The oil industry in the United Kingdom is relatively recent. It was not until during the 1960s that concerted efforts were made to find out if there were any substantial oil deposits in the North Sea. The North Sea itself is relatively shallow which made it less challenging to do the surveys. You might ask where the oil came from and how it came to be there when most oilfields are found in warmer climes. But if you consider the history of the planet, the continental plates have been moving around for millions of years and the oil found in Arabia for instance, was laid down more recently than that in higher latitudes such as the North Sea. The oil is found among sedimentary rocks and this would substantiate the assumption that oil is 'made' from the layering of organic sediments which then undergo geological changes over millions of years to become oil.
During the 1960s the British government drafted the Continental Shelf Act which allowed the issue of licences permitting oil companies to search the North Sea for oil. The North Sea is divided into sectors and the licenses allow oil companies to search the relevant sector to which their license applies. BP's Sea Gem rig found natural gas in September 1965 which caused great excitement. However, disaster struck when the Sea Gem sank with loss of 13 lives when it was being moved from the gas field. It was not until December 1969 when Amoco struck oil in the Montrose field which is located 135 miles to the east of the city of Aberdeen. More licenses were awarded and during the month of October in 1970, BP discovered the substantial Forties oil field. During 1971, Shell Expro found the enormous Brent oil field to the east of the Shetland Islands. Further oil discoveries were made during the early 70's and the oil boom was in full flow turning the fortunes of the country which had been languishing behind its European neighbours in economic terms.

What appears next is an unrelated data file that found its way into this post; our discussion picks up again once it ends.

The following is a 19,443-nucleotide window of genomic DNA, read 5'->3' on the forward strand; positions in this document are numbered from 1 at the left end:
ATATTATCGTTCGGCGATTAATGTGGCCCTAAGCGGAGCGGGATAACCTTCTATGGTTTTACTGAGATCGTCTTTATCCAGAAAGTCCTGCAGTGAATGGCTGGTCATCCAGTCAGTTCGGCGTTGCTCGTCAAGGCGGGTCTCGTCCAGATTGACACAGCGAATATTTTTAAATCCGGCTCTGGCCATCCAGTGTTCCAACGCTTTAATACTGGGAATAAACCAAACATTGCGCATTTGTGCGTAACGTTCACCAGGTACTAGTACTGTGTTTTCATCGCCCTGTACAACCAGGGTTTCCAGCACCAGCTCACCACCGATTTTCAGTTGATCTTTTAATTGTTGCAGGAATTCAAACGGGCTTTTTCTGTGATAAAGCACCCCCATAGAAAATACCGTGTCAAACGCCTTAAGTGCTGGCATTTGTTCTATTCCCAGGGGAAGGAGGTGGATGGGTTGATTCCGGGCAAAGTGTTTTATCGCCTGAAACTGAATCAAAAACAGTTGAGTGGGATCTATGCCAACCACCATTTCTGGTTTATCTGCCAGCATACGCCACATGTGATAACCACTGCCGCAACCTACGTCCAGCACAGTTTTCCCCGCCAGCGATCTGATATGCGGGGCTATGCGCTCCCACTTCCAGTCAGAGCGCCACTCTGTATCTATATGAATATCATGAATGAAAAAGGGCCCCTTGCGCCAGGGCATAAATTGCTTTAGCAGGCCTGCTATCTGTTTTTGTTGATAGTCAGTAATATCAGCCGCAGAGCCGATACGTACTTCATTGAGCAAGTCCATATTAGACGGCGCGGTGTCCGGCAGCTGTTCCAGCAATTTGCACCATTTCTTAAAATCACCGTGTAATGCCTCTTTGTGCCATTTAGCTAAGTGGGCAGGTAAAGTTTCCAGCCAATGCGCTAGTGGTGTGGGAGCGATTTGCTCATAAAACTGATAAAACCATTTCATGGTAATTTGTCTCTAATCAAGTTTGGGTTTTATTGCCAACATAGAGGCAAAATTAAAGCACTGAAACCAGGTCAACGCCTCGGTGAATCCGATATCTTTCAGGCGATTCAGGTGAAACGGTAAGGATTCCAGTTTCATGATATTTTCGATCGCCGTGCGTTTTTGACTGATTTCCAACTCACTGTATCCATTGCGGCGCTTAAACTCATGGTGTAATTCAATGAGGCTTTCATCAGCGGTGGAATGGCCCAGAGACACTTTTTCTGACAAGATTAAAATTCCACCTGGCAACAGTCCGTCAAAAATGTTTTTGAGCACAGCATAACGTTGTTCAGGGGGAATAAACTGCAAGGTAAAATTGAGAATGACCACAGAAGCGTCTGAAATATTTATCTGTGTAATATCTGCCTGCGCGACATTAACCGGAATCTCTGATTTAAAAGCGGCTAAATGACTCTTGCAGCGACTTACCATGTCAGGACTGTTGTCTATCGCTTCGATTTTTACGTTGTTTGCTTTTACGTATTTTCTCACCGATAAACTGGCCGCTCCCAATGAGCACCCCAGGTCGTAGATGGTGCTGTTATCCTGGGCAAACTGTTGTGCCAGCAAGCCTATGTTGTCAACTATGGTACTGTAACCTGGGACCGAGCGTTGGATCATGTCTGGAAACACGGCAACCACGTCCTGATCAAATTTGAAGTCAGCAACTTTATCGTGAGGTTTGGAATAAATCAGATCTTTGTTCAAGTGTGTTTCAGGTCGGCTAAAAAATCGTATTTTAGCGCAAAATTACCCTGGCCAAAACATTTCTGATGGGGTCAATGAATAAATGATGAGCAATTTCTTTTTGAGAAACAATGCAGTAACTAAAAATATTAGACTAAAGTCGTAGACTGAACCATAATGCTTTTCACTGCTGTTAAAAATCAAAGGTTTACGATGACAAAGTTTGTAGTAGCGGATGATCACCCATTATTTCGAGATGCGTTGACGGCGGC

It has not all been plain sailing and the weather conditions in the North Sea can be utterly horrendous. The result of which can mean shutting down production until the bad weather has passed. Numerous lives have been lost over the years with one of the significant disasters being that of the Piper Alpha rig owned by Occidental. On the 6th of July in 1988 there was a large explosion and then a massive fire which destroyed the rig and cost the lives of one hundred and sixty nine men. This event was one of the most shocking in the industry and the resulting Cullen enquiry found that safety during maintenance procedures were lacking and as such over 100 recommendations were made. These recommendations were accepted by the oil industry in the North Sea and have made working on rigs much safer.
As the early oil fields are beginning to dry up, the search continues for new sources of oil. There are believed to be substantial deposits of oil around the Shetland Isles and also off the west coast of the Outer Hebrides. The future of the North Sea oil industry is still looking buoyant with a £1 billion project having been approved in 2012 by the government. It is hoped that advancements in technology will allow the remains of currently irretrievable oil to be extracted from existing wells.
Graham Baylis writes articles for Exol Lubricants with the aim of entertaining and informing their customers about the subject of lubrication oils and fluids. If you are interested in this area, their blog is also a resouorce that you should not miss out on. See http://www.exol-lubricants.com for more info.
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